Allowing players to switch nationalities for Rio 2016 has opened a can of worms similar to ‘Grannygate’ saga.
The shortest games can sometimes cause the biggest stirs. Twenty20 has transformed the landscape of cricket. Nobody could ever have imagined its impact, especially as India, creators of the monster that is the Indian Premier League with its reach-all tentacles, did not even like the game at first.
Now it seems that in rugby union sevens could be creating a few ripples. It is certainly a game that is very much in the spotlight, after its roaring success at the Commonwealth Games and the increasing interest in the World Club Sevens at Twickenham this weekend. So too the Premiership Sevens, with the presence of the four Welsh regions as further evidence of their burgeoning relationship with Premiership Rugby.
The Newport Gwent Dragons even made last Friday’s final at the Twickenham Stoop. I might have been up in Manchester covering the cricket between England and India, but I knew all about the Dragons’ efforts (ultimately falling to Gloucester) as I was having dinner with Huw Bevan, England’s strength and conditioning coach, whose last Test it will be this week at the Oval before joining the Dragons full-time as their high-performance director.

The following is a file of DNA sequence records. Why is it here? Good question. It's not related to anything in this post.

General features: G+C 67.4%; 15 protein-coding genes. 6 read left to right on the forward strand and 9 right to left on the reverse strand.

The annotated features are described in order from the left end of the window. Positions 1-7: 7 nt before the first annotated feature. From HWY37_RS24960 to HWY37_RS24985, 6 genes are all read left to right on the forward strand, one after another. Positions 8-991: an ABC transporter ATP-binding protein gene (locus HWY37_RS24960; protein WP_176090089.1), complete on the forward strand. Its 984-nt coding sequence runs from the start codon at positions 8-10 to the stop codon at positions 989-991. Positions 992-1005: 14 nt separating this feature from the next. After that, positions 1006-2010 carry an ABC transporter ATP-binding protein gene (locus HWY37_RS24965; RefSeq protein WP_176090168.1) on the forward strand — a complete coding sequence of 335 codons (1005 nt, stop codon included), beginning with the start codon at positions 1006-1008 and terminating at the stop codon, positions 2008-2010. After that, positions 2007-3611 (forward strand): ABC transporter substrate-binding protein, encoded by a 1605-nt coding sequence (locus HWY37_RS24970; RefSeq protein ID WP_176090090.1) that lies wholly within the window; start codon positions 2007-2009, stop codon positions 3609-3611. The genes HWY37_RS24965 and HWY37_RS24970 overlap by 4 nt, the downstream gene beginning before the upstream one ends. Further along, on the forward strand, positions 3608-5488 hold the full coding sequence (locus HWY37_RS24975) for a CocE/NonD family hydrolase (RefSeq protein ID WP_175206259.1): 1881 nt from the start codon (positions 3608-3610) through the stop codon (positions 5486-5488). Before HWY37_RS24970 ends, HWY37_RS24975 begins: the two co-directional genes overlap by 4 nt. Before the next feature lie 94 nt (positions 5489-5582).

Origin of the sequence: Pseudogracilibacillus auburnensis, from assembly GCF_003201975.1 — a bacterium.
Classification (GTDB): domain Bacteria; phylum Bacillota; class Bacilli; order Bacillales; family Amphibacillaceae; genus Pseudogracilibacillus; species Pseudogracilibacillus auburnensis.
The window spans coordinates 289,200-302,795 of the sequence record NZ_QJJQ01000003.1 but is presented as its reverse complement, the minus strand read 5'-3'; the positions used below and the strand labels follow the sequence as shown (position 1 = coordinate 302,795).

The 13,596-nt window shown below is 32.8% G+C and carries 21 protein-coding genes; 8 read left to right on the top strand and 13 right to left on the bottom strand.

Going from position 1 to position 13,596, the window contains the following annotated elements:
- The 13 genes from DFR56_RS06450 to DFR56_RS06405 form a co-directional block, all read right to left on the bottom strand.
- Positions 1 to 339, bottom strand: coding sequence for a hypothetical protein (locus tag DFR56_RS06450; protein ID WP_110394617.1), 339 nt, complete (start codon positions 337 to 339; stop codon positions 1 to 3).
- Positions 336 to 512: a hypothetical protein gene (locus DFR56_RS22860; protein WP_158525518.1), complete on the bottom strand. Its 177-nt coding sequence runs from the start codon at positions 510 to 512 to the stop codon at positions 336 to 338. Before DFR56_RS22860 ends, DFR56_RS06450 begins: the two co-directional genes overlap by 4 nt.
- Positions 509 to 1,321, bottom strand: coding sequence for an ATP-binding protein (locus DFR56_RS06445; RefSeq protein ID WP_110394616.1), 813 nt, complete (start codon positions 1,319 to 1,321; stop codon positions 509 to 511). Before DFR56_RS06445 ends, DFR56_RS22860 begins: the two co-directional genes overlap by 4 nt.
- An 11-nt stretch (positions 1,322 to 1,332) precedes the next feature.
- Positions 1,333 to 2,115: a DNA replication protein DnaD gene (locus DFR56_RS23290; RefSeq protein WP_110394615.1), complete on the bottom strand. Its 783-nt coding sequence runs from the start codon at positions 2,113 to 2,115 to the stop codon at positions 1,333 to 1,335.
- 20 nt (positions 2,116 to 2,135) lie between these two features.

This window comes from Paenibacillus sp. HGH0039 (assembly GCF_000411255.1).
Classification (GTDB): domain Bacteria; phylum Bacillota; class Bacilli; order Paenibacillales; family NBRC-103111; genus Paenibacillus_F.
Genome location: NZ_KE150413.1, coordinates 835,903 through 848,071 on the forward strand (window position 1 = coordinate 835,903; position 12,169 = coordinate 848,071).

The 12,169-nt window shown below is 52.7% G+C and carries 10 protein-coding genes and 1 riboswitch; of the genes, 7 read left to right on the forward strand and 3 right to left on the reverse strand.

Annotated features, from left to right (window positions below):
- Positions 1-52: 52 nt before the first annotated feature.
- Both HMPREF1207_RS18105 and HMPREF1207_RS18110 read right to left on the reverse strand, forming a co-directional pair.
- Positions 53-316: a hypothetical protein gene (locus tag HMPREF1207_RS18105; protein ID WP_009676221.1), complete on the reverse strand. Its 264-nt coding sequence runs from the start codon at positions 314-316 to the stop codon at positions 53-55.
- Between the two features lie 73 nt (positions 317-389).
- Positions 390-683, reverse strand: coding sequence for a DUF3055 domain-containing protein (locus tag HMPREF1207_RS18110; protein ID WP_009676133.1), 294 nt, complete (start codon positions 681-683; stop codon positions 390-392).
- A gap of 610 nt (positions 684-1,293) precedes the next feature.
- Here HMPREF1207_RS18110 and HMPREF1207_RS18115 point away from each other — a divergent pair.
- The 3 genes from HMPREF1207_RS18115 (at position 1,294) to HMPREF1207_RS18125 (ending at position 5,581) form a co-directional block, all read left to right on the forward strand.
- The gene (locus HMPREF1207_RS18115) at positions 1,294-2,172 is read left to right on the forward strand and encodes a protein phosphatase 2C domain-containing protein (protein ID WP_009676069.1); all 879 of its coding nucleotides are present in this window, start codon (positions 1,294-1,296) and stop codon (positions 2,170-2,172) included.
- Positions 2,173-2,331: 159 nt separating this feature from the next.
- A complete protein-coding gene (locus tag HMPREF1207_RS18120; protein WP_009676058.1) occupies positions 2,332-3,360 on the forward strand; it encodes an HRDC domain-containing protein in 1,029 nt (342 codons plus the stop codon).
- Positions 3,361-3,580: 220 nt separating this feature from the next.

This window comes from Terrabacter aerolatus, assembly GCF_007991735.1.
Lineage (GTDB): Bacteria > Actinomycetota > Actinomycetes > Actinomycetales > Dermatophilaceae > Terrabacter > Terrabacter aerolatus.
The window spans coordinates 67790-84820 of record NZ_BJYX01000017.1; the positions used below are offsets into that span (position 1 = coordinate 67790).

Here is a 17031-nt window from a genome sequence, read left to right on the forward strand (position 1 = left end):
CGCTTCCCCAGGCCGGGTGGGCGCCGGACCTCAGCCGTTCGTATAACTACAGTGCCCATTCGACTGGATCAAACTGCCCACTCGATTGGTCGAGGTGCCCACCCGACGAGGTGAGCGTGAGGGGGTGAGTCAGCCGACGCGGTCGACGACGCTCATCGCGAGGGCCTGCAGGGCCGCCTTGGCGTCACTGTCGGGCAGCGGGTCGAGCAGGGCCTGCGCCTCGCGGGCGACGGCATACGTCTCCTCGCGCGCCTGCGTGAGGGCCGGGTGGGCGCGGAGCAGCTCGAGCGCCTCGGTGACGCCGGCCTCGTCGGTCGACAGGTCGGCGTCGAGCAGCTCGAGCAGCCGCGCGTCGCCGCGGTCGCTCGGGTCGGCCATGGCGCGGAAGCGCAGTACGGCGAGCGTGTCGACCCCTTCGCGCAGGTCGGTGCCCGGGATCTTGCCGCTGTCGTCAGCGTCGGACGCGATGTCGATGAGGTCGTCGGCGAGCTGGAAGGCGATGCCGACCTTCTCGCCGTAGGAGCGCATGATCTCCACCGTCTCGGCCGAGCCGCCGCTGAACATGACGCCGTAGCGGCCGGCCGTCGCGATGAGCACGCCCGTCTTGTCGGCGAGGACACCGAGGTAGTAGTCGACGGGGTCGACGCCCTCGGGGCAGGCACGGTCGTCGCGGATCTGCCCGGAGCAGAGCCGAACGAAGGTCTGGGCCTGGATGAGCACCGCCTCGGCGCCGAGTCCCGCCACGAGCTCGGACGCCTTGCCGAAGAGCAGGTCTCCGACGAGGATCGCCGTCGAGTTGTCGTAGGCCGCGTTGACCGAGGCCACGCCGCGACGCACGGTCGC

The Commonwealth Games crowds were fantastic, and some of the rugby was fantastic too, even if its quality has engendered much debate. Watching the matches it was hard not to ask how those on display might fare against the best 15-a-side players parachuted into the shorter game.
I have heard the argument that the sevens specialists would always prevail. These players make up the teams on the World Sevens circuit throughout the year, but the truth is that they cannot command contracts at the top level in the 15-a-side game.